Stanley Hauwerwas and Jean Vanier’s Living Gently in a Violent World: The Prophetic Witness of Weakness is the third book in the Resources for Reconciliation series put out by Inter-Varsity Press.
I was introduced to Jean Vanier about five years ago. A friend of mine handed me a copy of From Brokenness to Community, which is an edited version of Vanier’s speech at The Harvard University Divinity School Wit Lectures. As I read Vanier’s story of leaving what he thought he knew and the academic life, changing his life’s trajectory and engaging in community with the mentally “handicapped” I immediately engaged with my own selfishness. Reading From Brokenness to Community pushed me into a deep examination of myself, of my brokenness and of the redemption that God provides within community – both in communion with Him and communion with others. If you have not read From Brokenness to Community, it is well worth purchasing. The book is only 50 small pages and is easily read in one sitting – although it is best read at a walker’s pace, taking in every word and nuance.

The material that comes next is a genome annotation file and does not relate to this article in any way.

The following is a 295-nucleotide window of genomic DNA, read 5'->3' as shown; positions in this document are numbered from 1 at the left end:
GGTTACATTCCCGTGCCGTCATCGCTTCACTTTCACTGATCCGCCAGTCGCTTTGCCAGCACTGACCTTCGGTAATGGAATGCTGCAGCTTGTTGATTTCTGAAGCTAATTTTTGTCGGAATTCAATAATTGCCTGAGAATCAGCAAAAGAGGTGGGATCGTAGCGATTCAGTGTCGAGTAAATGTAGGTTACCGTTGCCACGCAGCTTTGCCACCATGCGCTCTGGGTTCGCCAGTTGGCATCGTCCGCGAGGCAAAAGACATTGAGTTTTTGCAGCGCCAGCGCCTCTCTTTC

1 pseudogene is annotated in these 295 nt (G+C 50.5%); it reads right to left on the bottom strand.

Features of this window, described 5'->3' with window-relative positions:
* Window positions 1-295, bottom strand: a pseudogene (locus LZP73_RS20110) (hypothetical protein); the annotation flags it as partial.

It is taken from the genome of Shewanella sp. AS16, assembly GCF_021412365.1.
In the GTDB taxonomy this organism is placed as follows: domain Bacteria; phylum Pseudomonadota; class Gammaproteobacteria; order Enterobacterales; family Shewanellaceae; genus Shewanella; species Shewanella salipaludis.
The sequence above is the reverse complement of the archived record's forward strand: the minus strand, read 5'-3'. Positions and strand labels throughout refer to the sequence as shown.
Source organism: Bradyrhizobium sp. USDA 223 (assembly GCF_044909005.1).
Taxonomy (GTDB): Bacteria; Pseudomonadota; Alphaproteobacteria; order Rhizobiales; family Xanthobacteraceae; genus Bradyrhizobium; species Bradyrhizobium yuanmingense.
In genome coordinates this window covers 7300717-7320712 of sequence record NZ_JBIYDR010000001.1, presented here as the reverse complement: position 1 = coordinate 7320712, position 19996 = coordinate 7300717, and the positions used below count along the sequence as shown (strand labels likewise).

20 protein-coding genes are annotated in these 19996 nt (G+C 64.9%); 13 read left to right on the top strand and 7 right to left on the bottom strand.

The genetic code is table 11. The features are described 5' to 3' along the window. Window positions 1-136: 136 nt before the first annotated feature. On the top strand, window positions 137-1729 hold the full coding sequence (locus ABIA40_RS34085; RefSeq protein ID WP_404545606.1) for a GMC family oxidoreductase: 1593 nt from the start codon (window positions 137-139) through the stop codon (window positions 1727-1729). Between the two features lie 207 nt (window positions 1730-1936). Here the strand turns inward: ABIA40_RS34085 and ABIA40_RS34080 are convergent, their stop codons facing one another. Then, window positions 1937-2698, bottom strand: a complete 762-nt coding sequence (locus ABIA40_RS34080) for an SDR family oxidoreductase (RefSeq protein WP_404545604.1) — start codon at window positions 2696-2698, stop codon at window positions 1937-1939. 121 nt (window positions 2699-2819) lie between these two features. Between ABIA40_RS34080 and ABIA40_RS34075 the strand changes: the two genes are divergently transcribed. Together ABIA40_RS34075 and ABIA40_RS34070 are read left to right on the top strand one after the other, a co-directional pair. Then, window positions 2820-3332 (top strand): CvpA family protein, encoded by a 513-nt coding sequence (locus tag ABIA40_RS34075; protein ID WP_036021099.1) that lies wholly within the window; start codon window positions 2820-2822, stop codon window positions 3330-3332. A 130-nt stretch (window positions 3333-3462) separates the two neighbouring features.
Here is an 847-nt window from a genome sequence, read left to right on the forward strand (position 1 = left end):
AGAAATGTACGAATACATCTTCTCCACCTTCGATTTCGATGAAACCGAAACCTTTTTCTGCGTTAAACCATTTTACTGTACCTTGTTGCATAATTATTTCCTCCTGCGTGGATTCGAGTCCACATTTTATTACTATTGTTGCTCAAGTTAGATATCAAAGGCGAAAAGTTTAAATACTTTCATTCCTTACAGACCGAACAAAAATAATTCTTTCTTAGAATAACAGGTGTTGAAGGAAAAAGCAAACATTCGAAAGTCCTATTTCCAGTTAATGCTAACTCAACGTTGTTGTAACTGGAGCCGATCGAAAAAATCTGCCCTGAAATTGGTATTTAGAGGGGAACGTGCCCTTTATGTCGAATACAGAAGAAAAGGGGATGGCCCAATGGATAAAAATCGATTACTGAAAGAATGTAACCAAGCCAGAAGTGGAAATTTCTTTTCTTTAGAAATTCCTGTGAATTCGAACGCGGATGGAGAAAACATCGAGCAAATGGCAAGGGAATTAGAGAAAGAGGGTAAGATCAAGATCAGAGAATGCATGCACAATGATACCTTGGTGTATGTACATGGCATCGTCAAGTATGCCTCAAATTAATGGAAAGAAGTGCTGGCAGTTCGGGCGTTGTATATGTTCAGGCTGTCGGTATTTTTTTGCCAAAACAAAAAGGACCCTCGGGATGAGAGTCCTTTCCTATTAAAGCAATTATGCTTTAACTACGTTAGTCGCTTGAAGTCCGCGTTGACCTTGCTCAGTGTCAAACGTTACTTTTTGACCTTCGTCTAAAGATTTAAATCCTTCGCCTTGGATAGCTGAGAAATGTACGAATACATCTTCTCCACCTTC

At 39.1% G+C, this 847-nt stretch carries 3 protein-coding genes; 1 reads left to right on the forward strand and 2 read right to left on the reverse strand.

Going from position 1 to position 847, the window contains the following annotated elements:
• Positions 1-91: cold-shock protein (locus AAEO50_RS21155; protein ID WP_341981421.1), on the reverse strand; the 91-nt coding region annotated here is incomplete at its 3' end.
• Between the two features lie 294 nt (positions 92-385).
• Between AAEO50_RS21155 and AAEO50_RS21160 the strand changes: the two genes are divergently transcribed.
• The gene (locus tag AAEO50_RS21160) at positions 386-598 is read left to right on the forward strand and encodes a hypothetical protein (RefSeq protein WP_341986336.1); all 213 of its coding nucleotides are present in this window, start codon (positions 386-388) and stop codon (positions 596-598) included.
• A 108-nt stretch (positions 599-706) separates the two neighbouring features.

Vanier begins Living Gently in a Violent World by explaining L’Arche. The L’Arche movement is an international connection of faith-based communities centered on developing communities where people who have developmental disabilities and people who do not have these disabilities live in harmony. In 1964, Jean Vanier and his wife Pauling welcomed two men with disabilities into their home in France. What they learned and gained from that experience was the impetus for the L’Arche movement.
Vanier is humble and poignant in Living Gently in a Violent World. Vanier admits that L’Arche is still maturing and that, in some ways, is a fragile movement.
“. . . L’Arche is a fragile reality. Will it still be here in twenty years? There is always be people with disabilities, but will there always be people who want to live with them as brothers and sisters in community, in a place of belonging that helps each member, each person, grow to greater freedom?”